Subverting the idyllic is an approach that just works. Taking something gorgeous, serene, and inno-cent, and making it into something that’s plainly unsettling always manages to trigger a part of the brain – that which hopes for, even expects, safety.
Piz Mundaun, a mountain in Switzerland, is the general setting of Mundaun. In real life, it’s in the re-gion of a small Swiss municipality, the sort of place not many live, some have holiday homes in, and others visit in season for skiing and other snow-based frolics. It is, in every sense of the word, idyllic.
In the game version of Mundaun, it’s a mysterious and eminently creepy world of sepia-tinted, hand-drawn landscapes and characters. It is, in every sense of the word(s), the idyllic subverted.
“My family has a tiny holiday flat in the alpine valley where the real Mundaun mountain is,” ex-plains Michel Ziegler, creator of the game. “I’ve been spending time there since I was born, winter, spring, summer, and fall. The open nature and steep landscapes were perfect for exploration and dreaming up little scenarios set in that world. After finishing my studies in illustration with the little game prototype called The Colony, I settled very quickly on Mundaun as the subject for my next project.”
While the expansiveness of Mundaun was unintended – something that likely comes as a happy by-product of having worked on the game for around six years – Ziegler never intended the game to be an outright horror, instead taking a different aim: “My primary goal isn’t necessarily to scare people, but to create an unsettling atmosphere. A place where beauty and dark undertones con-trast each other,” he says.
Gauging how unsettling something is isn’t easy, so the process has involved getting people to play the game and listening to them talk about the experience afterwards. But one big factor that makes Mundaun unsettling is definitely its visual style, from its monochrome tint, through to the ever-so-slightly off people of the region, and the general hand-drawn aesthetic – it all combines to make something with an immediate impact.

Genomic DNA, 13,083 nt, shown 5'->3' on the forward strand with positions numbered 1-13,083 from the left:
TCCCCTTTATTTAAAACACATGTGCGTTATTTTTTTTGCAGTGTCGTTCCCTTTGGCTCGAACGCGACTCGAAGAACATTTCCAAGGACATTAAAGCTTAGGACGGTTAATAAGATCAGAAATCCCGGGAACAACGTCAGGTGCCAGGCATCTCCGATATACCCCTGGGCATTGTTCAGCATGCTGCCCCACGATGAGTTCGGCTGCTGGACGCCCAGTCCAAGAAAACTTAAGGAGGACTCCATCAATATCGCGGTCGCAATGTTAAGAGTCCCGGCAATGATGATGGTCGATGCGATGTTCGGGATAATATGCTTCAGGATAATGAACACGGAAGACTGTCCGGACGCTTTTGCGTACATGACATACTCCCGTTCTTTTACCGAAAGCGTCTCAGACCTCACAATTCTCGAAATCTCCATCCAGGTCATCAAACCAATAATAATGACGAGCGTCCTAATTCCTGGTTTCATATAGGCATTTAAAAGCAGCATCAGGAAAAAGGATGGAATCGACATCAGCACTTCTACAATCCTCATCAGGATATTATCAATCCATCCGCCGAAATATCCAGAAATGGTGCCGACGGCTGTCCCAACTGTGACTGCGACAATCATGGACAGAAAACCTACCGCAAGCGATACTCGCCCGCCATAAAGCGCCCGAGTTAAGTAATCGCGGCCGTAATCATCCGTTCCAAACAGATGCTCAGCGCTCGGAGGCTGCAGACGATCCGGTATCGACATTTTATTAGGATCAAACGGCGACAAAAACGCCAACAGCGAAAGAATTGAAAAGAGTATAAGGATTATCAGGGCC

And those hand-drawn looks? Yep, it’s all literally drawn by hand. “I create the 3D model on the computer as usual and UV unwrap it, as you do,” says Ziegler. “But then instead of working digital-ly, I print out the UV maps and trace their broad outlines on a light table, onto a fresh sheet of pa-per.
Starting from that, I then pencil the actual texture. The traced outline slowly vanishes as the draw-ing takes shape.” The drawings were then scanned back in and the texture applied to the 3D mod-el. “Seeing the drawing for the first time wrapped around the 3D model is my favourite part,” Zieg-ler continues. “You never quite know how it will look as you pencil, as you work ‘disconnected’.”
Similarly, the monochrome look is one Ziegler arrived at thanks to how it helps wrap Mundaun up in a more enigmatic skin. “I love the aesthetic of old monochrome photographs,” he says. “There’s something mysterious about it. Being too young to have experienced black and white photography as the norm, it feels very removed for me – like its own world or universe. Which is exactly the space where Mundaun is set. Somewhere in the past, but also in its own reality.”
It’s been a long time coming, but Mundaun is looking set for its release in the spring of 2021. A time-consuming process, it hasn’t been an entirely simple project for Ziegler – his first full game, the need to work with a team distributed internationally, and all the management aspects hitting alongside the desire to just make a game has been slow going.
“[It’s been challenging] keeping track of all the things big and small,” he says. “Creating a label for a local brewery to have on a restaurant sign in the game is a detail I care a lot about. But then I also have to make the level designs work, have the story integrated well into the world, and vice versa. Finalising dialogue so it can be localised and voice-acted. Thinking about those big picture depend-encies. And then going back to tweak the distance a creature can cause fear. I like to be able to de-cide every little thing, but sometimes it’s overwhelming.”
That said, you don’t continue a project for over half a decade if it’s nothing but overwhelming, and Ziegler finds it easy to zone in on the simplest part of it: the game’s look. “[The simplest thing is] drawing the actual textures,” he explains. “The process is very forgiving. Because the drawings are somewhat painterly and sometimes abstract, they seldom have to be very accurate in regards to spatial placement of features. Which suits me just fine.“
After an extended development, a lot of drawing, and even more work besides, Ziegler is getting himself ready for a world where Mundaun is finally out there in finished form. So what is he look-ing forward to most, come the spring?
“I hope that audiences will dig it and be transported to the alpine universe of Mundaun as they spend some time in it,” he says. “One of my driving motivations over the years was to create something unique and fresh. If I can achieve that I will be very happy. After the game is out, I will go on a vacation – to a place other than Mundaun. And then think about what game to make next.”
Genre: Hand-pencilled horror
Developer: Hidden Fields
Publisher: MWM Interactive
Release:__ Spring 2021